There is another scandal that is hobbling the Obama administration. And it has even stirred the New York Times editorial board to outrage:
With the decision to label a Fox News television reporter a possible “co-conspirator” in a criminal investigation of a news leak, the Obama administration has moved beyond protecting government secrets to threatening fundamental freedoms of the press to gather news.
The latest reported episode involves James Rosen, the chief Washington correspondent for Fox News. In 2009, Mr. Rosen reported on FoxNews.com that North Korea planned to launch a missile in response to the condemnation of its nuclear tests by the United Nations Security Council. The Justice Department investigated the source of the article and later indicted Stephen Jin-Woo Kim, a State Department security adviser, on charges of leaking classified information. Mr. Kim pleaded not guilty.
Normally, the inquiry would have ended with Mr. Kim — leak investigations usually focus on the source, not the reporter. But, in this case, federal prosecutors also asked a federal judge for permission to examine Mr. Rosen’s personal e-mails, arguing that “there is probable cause to believe” Mr. Rosen is “an aider and abettor and/or co-conspirator” in the leak.
An affidavit filed with the judge made it clear that Mr. Rosen’s comings and goings at the State Department were carefully monitored. It said further that he tried to elicit information by “employing flattery and playing to Mr. Kim’s vanity and ego.” That would hardly be a first in the relationship between journalists and government officials, and, certainly, it is not grounds for a conspiracy charge. Though Mr. Rosen was not charged, the F.B.I. request for his e-mail account was granted secretly in late May 2010. The government was allowed to rummage through Mr. Rosen’s e-mails for at least 30 days. (The New Yorker reported Tuesday that Justice Department officials also seized phone records associated with White House staffers and Fox News as part of the Kim case.)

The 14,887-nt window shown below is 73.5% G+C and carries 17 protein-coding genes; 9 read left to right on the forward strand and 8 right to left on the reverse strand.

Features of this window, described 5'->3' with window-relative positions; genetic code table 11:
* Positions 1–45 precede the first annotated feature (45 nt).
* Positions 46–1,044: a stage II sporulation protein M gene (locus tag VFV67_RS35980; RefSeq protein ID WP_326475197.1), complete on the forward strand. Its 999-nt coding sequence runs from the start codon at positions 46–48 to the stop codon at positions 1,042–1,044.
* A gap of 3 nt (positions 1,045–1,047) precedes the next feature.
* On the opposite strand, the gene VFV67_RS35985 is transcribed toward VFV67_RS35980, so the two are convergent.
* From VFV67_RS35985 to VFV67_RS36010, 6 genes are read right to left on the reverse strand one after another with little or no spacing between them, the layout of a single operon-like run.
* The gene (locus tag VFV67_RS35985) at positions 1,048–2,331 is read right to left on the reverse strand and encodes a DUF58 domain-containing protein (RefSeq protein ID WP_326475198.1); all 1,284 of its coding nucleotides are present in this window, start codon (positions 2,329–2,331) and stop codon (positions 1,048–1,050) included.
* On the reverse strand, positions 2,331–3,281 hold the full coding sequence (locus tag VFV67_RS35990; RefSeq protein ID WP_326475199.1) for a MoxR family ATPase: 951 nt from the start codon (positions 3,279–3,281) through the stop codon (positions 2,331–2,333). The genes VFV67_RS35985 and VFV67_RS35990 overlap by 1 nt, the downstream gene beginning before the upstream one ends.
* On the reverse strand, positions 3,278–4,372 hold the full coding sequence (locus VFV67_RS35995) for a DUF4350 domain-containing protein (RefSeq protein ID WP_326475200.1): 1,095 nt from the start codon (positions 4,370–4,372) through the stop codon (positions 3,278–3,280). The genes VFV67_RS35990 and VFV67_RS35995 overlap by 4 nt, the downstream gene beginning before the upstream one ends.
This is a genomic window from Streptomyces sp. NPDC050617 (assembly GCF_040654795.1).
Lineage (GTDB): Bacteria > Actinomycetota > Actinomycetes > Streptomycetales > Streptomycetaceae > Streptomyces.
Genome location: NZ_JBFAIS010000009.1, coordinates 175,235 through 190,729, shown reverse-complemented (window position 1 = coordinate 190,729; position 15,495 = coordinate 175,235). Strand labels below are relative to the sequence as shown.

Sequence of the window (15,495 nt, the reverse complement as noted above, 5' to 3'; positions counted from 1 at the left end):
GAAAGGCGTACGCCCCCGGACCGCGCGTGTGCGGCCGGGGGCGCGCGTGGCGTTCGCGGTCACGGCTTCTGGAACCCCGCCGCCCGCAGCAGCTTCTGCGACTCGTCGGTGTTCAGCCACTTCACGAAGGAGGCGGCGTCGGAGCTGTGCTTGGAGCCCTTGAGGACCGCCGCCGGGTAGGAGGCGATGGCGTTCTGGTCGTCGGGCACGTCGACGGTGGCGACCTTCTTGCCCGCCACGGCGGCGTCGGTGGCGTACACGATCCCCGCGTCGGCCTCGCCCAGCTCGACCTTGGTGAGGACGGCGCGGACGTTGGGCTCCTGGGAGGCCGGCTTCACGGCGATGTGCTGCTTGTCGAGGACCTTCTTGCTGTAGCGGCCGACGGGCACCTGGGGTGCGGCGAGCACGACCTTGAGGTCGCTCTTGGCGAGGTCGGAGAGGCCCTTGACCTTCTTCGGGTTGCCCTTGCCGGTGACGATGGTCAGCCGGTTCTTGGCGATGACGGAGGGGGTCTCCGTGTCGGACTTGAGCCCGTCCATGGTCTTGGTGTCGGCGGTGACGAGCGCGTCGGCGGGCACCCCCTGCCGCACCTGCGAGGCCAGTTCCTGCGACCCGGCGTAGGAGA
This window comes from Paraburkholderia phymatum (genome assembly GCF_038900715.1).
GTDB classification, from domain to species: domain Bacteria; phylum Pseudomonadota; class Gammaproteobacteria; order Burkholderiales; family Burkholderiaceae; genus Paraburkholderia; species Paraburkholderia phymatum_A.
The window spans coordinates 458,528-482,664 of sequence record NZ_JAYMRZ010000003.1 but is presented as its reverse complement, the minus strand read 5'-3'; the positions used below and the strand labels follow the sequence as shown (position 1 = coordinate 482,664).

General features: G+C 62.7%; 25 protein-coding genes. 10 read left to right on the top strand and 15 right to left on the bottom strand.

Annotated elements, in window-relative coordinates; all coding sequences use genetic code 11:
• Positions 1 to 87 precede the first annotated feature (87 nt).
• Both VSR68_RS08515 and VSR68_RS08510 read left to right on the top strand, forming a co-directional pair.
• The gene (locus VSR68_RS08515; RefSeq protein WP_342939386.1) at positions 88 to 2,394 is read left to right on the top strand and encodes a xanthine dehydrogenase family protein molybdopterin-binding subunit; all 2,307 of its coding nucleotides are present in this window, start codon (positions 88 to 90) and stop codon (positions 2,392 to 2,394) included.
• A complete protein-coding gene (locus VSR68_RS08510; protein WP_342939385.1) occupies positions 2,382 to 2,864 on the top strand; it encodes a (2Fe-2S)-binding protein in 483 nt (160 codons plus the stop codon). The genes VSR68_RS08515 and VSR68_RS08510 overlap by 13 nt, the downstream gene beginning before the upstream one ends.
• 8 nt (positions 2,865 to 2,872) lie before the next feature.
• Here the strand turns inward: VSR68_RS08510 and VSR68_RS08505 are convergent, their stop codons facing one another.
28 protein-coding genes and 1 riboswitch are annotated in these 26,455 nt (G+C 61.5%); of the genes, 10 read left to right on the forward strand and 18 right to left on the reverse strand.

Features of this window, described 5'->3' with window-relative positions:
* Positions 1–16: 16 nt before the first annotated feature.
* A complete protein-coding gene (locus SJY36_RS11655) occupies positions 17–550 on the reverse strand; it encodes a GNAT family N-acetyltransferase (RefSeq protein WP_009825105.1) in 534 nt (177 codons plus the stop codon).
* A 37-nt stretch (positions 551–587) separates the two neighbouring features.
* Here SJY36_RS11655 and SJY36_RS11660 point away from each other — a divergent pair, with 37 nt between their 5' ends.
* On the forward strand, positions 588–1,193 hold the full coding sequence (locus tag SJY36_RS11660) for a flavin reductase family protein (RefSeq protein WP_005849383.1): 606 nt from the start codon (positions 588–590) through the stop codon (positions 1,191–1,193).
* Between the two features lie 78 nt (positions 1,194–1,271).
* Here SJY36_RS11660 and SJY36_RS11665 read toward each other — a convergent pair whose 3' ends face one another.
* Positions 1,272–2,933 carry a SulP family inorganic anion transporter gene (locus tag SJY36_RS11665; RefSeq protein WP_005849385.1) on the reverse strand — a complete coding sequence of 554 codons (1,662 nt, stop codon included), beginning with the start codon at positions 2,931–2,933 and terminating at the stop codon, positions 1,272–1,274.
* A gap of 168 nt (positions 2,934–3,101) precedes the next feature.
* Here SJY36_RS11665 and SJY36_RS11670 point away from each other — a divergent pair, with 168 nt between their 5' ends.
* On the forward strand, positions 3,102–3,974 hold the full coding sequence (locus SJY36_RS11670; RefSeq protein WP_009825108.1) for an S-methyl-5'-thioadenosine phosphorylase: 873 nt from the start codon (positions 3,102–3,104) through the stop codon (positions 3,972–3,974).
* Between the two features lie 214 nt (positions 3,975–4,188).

Michael Clemente, the executive vice president of Fox News, said on Monday that it was “downright chilling” that Mr. Rosen “was named a criminal co-conspirator for simply doing his job as a reporter.” Bruce Brown, the executive director of the Reporters Committee for Freedom of the Press, added on Tuesday that treating “routine news-gathering efforts as evidence of criminality is extremely troubling and corrodes time-honored understandings between the public and the government about the role of the free press.”
The Justice Department has gone so far as to seize the phone records of Rosen's parents. Because, of course, they were in on the conspiracy. Or something.